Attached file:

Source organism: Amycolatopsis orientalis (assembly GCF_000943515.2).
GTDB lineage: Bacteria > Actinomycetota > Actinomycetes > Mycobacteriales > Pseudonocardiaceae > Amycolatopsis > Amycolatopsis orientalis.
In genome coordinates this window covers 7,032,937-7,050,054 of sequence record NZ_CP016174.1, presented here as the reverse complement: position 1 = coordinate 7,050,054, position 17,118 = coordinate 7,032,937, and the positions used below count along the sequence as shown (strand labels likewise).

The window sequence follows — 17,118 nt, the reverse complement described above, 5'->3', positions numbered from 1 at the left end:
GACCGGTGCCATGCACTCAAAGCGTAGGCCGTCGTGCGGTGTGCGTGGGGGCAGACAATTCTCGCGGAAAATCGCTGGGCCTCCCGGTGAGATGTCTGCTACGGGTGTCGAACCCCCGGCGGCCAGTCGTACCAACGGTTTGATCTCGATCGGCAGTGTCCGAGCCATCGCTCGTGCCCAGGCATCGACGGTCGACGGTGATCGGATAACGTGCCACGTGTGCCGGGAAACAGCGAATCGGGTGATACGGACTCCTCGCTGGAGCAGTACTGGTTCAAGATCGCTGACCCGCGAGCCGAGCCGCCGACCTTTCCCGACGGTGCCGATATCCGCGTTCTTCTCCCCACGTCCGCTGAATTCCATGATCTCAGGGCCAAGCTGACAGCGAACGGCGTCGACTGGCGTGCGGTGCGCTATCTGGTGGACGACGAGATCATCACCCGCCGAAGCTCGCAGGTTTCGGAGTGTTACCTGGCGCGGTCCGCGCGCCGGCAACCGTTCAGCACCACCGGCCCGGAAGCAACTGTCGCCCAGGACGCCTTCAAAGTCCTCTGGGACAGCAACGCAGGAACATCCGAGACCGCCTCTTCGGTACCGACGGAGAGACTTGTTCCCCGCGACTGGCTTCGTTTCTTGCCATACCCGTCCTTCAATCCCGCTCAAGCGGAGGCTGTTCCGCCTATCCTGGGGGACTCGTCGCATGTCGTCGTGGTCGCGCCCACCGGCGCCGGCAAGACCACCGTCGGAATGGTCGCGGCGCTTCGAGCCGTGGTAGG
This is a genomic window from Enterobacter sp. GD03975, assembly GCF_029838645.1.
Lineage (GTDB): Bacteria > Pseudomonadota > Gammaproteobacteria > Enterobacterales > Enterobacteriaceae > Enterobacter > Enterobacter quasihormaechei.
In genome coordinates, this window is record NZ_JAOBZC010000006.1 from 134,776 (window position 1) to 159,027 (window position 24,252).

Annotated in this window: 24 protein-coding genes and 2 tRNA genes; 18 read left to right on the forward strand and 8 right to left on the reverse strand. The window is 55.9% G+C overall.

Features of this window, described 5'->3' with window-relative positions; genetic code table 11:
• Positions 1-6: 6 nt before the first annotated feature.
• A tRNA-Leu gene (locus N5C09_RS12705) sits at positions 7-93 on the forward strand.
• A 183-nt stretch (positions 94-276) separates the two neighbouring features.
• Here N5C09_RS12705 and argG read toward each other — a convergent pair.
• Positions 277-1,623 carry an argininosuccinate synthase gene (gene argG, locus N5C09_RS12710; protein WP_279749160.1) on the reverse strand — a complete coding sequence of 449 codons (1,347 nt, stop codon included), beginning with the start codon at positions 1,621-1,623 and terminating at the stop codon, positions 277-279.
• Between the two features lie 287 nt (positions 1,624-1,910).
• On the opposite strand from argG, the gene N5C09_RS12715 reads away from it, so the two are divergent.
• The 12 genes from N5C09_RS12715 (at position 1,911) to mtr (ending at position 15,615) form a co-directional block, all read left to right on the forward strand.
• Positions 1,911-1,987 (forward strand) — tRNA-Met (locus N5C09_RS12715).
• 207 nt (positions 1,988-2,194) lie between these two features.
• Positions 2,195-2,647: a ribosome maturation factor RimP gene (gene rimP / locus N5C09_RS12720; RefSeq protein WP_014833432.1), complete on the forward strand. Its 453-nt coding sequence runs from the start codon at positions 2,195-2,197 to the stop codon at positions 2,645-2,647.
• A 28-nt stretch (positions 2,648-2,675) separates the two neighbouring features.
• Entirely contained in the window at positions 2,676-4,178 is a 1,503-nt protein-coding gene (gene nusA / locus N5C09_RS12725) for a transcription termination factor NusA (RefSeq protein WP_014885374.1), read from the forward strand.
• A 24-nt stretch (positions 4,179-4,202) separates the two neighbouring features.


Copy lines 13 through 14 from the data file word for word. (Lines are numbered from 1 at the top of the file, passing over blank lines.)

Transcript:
• A 183-nt stretch (positions 94-276) separates the two neighbouring features.
• Here N5C09_RS12705 and argG read toward each other — a convergent pair.